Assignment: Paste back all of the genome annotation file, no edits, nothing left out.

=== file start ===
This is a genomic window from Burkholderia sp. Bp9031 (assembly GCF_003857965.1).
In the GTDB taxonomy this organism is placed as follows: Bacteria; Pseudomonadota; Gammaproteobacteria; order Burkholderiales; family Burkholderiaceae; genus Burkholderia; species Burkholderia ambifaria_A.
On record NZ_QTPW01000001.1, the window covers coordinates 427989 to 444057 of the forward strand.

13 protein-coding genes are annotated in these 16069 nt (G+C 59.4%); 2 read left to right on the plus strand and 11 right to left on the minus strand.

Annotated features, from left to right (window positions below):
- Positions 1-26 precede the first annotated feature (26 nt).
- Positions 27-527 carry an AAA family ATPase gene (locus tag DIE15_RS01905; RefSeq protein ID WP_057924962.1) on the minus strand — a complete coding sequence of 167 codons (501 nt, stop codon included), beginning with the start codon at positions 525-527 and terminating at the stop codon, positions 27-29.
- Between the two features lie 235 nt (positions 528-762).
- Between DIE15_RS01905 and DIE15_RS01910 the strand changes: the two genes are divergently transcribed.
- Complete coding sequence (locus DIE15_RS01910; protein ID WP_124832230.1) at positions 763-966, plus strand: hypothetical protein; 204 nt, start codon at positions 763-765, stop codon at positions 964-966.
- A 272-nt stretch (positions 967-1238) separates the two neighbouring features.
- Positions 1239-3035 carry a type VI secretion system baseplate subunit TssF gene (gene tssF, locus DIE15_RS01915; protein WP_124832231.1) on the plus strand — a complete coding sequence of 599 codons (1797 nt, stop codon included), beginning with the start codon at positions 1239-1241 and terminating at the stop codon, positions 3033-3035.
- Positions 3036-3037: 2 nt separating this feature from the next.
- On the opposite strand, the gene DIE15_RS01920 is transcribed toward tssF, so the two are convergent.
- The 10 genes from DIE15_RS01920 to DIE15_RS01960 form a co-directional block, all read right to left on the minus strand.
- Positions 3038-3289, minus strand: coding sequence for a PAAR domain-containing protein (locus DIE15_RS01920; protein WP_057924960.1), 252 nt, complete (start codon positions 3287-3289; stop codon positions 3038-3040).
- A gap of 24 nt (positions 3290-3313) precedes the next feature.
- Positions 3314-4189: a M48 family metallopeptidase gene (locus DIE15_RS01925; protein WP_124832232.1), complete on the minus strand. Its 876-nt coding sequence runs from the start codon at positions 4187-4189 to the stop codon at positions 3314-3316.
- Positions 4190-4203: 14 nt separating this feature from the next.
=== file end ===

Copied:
This is a genomic window from Burkholderia sp. Bp9031 (assembly GCF_003857965.1).
In the GTDB taxonomy this organism is placed as follows: Bacteria; Pseudomonadota; Gammaproteobacteria; order Burkholderiales; family Burkholderiaceae; genus Burkholderia; species Burkholderia ambifaria_A.
On record NZ_QTPW01000001.1, the window covers coordinates 427989 to 444057 of the forward strand.

13 protein-coding genes are annotated in these 16069 nt (G+C 59.4%); 2 read left to right on the plus strand and 11 right to left on the minus strand.

Annotated features, from left to right (window positions below):
- Positions 1-26 precede the first annotated feature (26 nt).
- Positions 27-527 carry an AAA family ATPase gene (locus tag DIE15_RS01905; RefSeq protein ID WP_057924962.1) on the minus strand — a complete coding sequence of 167 codons (501 nt, stop codon included), beginning with the start codon at positions 525-527 and terminating at the stop codon, positions 27-29.
- Between the two features lie 235 nt (positions 528-762).
- Between DIE15_RS01905 and DIE15_RS01910 the strand changes: the two genes are divergently transcribed.
- Complete coding sequence (locus DIE15_RS01910; protein ID WP_124832230.1) at positions 763-966, plus strand: hypothetical protein; 204 nt, start codon at positions 763-765, stop codon at positions 964-966.
- A 272-nt stretch (positions 967-1238) separates the two neighbouring features.
- Positions 1239-3035 carry a type VI secretion system baseplate subunit TssF gene (gene tssF, locus DIE15_RS01915; protein WP_124832231.1) on the plus strand — a complete coding sequence of 599 codons (1797 nt, stop codon included), beginning with the start codon at positions 1239-1241 and terminating at the stop codon, positions 3033-3035.
- Positions 3036-3037: 2 nt separating this feature from the next.
- On the opposite strand, the gene DIE15_RS01920 is transcribed toward tssF, so the two are convergent.
- The 10 genes from DIE15_RS01920 to DIE15_RS01960 form a co-directional block, all read right to left on the minus strand.
- Positions 3038-3289, minus strand: coding sequence for a PAAR domain-containing protein (locus DIE15_RS01920; protein WP_057924960.1), 252 nt, complete (start codon positions 3287-3289; stop codon positions 3038-3040).
- A gap of 24 nt (positions 3290-3313) precedes the next feature.
- Positions 3314-4189: a M48 family metallopeptidase gene (locus DIE15_RS01925; protein WP_124832232.1), complete on the minus strand. Its 876-nt coding sequence runs from the start codon at positions 4187-4189 to the stop codon at positions 3314-3316.
- Positions 4190-4203: 14 nt separating this feature from the next.